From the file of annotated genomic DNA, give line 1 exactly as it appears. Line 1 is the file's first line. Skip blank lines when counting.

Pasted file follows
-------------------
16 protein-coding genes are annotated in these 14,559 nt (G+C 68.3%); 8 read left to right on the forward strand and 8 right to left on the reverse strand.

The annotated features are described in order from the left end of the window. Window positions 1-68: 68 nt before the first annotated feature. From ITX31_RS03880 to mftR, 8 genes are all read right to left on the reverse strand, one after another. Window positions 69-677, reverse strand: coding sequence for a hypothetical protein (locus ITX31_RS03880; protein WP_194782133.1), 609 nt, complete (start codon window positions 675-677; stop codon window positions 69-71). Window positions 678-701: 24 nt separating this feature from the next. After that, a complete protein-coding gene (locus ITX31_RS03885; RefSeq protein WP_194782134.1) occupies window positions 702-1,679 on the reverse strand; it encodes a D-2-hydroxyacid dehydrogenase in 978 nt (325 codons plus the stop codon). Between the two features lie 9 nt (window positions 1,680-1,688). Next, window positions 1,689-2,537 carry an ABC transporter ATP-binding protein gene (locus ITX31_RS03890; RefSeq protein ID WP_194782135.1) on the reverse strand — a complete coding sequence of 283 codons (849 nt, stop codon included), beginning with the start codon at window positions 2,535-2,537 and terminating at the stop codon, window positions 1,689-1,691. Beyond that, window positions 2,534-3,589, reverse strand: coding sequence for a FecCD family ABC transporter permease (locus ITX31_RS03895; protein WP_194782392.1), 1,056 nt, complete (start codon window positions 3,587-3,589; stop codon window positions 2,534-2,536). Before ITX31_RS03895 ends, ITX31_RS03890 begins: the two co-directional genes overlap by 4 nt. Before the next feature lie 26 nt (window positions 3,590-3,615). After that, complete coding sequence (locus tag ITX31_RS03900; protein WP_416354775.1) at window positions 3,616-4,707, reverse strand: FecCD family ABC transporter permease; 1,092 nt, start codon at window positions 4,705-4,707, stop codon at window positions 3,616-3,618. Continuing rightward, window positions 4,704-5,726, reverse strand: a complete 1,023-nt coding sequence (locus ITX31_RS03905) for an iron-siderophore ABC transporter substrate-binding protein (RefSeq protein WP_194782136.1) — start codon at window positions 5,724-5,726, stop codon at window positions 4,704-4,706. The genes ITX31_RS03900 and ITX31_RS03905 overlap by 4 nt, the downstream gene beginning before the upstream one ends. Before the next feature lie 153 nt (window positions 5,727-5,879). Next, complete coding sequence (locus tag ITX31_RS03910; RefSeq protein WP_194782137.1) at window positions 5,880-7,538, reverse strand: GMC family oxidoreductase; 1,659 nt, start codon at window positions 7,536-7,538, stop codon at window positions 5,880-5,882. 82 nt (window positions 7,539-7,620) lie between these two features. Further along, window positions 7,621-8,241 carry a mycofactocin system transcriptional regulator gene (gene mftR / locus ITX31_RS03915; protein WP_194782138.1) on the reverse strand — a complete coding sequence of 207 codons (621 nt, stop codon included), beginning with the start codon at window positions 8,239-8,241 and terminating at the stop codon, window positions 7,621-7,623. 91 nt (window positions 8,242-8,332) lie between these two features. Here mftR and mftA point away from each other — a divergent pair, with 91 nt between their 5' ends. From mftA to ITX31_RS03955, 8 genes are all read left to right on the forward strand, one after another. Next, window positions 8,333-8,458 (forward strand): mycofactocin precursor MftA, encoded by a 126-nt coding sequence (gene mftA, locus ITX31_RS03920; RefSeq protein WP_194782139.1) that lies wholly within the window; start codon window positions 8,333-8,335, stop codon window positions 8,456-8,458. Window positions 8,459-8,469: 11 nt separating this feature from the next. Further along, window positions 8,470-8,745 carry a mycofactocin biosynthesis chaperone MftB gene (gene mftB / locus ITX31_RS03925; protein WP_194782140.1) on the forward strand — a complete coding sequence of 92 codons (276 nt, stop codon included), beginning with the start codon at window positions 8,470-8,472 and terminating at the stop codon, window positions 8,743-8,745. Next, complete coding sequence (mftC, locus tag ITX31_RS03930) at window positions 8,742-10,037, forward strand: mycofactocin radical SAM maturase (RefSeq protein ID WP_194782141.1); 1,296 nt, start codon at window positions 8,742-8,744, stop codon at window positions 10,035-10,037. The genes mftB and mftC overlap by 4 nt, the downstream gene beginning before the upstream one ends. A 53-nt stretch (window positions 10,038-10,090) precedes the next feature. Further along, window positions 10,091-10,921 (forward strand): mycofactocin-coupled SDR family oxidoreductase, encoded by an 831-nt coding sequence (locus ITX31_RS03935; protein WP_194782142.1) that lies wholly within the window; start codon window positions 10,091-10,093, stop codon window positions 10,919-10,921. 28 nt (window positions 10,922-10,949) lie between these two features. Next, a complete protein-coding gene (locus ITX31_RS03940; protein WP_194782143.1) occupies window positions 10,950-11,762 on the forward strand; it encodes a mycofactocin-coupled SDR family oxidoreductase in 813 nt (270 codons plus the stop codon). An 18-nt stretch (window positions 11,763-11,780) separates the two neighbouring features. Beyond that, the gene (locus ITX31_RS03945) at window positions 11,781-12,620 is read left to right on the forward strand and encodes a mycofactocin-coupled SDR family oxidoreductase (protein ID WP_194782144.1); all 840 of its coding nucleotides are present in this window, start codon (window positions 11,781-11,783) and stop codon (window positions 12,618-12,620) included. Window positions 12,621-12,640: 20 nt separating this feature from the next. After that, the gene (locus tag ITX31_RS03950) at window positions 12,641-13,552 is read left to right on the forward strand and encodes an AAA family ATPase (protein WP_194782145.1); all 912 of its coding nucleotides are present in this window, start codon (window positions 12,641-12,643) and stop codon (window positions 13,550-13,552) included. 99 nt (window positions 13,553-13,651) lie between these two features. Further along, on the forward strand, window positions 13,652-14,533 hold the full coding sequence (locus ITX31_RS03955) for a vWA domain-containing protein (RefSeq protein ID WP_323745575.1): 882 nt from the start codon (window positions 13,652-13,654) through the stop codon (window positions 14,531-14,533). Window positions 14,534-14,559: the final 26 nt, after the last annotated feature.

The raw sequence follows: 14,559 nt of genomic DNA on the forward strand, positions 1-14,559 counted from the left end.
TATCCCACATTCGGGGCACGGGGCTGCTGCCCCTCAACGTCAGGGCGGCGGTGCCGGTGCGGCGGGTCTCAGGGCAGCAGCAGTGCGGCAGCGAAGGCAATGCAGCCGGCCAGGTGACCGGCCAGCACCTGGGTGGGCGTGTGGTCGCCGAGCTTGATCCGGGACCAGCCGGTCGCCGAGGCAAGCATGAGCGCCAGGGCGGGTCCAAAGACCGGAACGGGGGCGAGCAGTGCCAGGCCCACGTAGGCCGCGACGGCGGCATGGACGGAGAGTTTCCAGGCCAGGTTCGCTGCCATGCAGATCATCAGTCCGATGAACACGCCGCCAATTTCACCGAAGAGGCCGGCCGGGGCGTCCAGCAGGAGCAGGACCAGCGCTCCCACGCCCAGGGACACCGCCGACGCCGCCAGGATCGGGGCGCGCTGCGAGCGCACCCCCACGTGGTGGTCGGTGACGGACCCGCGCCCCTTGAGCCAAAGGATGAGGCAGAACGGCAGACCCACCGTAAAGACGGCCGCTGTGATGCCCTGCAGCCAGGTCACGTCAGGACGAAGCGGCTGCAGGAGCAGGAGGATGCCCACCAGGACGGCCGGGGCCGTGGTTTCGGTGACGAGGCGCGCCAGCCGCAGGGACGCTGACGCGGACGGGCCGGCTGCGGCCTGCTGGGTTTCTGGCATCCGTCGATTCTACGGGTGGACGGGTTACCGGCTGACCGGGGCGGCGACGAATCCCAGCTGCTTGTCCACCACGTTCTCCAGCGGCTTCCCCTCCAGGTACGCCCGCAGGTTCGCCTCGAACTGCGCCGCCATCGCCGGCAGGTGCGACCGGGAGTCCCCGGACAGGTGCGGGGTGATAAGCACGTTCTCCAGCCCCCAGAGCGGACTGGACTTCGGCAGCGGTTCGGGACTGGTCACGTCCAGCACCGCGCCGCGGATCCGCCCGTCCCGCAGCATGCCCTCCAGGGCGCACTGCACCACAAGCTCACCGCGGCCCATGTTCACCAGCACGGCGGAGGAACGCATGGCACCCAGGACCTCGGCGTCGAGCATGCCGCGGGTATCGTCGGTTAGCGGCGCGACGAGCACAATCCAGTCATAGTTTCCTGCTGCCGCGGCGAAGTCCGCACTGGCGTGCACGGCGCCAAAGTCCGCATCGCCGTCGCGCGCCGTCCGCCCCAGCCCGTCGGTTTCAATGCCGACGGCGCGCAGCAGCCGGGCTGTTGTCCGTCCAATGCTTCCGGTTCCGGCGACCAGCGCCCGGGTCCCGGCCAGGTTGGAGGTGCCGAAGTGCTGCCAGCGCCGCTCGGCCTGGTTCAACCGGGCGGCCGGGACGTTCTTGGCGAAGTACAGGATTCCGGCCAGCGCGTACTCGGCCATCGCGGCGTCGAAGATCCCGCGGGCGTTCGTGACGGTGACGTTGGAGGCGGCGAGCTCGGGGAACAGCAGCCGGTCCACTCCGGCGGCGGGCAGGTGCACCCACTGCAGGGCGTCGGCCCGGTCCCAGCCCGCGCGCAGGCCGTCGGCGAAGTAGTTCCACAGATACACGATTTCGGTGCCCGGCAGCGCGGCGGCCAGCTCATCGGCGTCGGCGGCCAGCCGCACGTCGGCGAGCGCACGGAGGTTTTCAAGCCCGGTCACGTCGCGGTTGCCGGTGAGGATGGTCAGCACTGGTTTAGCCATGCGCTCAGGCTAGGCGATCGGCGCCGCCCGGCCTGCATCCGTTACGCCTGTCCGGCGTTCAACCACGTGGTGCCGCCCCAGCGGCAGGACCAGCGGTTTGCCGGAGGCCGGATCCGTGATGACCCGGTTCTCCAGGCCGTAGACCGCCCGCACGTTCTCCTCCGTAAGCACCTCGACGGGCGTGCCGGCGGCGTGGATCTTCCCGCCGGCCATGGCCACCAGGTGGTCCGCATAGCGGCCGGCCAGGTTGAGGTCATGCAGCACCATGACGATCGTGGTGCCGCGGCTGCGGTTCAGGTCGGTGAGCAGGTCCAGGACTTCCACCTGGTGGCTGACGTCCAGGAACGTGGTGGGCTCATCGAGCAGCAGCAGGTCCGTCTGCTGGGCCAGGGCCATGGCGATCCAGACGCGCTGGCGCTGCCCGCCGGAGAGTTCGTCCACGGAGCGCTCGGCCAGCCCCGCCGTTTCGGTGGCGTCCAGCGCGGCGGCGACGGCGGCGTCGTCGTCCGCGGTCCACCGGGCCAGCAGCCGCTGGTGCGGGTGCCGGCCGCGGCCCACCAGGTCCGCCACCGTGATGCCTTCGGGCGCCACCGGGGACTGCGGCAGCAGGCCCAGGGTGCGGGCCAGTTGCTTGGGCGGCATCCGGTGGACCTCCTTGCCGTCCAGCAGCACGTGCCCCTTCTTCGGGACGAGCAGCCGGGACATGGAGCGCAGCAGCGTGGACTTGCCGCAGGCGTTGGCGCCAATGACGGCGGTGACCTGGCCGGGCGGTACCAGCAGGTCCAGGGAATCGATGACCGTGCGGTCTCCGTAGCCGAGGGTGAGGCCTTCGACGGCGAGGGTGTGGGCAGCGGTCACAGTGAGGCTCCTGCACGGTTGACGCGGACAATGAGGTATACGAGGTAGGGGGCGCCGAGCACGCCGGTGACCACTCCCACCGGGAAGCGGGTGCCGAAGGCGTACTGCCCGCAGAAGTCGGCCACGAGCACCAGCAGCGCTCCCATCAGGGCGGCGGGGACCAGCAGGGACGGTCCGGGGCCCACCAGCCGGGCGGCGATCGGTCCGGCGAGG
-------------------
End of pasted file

16 protein-coding genes are annotated in these 14,559 nt (G+C 68.3%); 8 read left to right on the forward strand and 8 right to left on the reverse strand.